Sampling

Sampling

At the last Open Hive Day on August 25, we focused on the different methods of sampling for Varroa mites in our colonies.  I had placed sticky boards (plastic boards rubbed with vegetable shortening) under the screened bottoms of the hives to trap any of the mites that naturally fall through.

After doing a careful count, we came up with 24-hour average mite drops for each hive.  Only Hives A and C had levels that were close to the threshold for treatment (50 mites on the board after 24 hours), so we did a follow-up test on those hives, just for fun.

We used another test that is relatively new to my arsenal: the "powdered sugar roll". When using this assay, you get a certain volume of bees into a mason jar with a screened lid.  Then you put a couple tablespoons of powdered sugar in the jar with them, and shake and roll the jar to coat them well.  After a minute or two, you can then shake the jar upside down to dump out any mites that were in the jar, as they have been dislodged by the powdered sugar.  If you know how many bees you had in the jar (about 100 bees/fluid oz, or 400 bees/half cup), then you can calculate your percentage of infestation.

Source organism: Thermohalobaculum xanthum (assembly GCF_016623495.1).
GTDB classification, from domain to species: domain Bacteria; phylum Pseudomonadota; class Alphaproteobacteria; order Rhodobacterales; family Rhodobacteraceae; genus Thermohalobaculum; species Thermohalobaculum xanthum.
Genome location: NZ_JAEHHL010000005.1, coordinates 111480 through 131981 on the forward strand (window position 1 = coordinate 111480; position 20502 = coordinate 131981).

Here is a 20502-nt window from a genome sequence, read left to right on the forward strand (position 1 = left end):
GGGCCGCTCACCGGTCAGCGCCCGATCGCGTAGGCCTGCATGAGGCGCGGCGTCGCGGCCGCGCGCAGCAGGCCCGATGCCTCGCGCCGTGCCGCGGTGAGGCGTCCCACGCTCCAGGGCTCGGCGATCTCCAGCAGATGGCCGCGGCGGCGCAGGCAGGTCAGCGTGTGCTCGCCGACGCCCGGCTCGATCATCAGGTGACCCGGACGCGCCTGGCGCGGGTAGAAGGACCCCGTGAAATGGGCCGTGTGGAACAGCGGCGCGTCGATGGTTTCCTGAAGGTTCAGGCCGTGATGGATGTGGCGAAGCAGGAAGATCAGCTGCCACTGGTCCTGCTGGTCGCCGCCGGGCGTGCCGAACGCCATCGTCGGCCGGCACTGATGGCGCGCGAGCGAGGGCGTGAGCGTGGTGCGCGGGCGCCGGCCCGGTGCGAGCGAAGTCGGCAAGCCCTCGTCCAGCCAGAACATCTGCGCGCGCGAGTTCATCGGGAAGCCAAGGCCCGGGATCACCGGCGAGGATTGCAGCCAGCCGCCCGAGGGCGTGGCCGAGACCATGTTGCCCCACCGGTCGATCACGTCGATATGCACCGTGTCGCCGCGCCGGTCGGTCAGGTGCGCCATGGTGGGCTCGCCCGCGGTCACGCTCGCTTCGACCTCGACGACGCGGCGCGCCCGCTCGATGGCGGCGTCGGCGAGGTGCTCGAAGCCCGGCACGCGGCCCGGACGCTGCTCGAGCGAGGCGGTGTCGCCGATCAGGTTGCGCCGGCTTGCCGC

If you've never tried it, getting 400 bees into a quart jar really is great fun.  There are several methods for accomplishing this out there.  I went with shaking a few frames of bees into an upturned hive cover, and then just pouring the (totally excessive amount of) bees into the jar.  Admittedly, my technique could use some refining.  I used far more bees than necessary, and had bees crawling all over my arm.  Still, not one sting.

Using the powdered sugar roll, we found an infestation level of 6% (6 mites per 100 bees) in Hive A, and  14% in Hive C.  Published guidelines recommend 10% as a treatment threshold, so I decided I would just treat Hive C this year.

I went with using a formic acid treatment, which is an organic acid, requires just one treatment, and does not contaminate honey.  Perhaps at the next Open Hive Day, we can do one more follow-up mite count to see if it was effective.  See you there!




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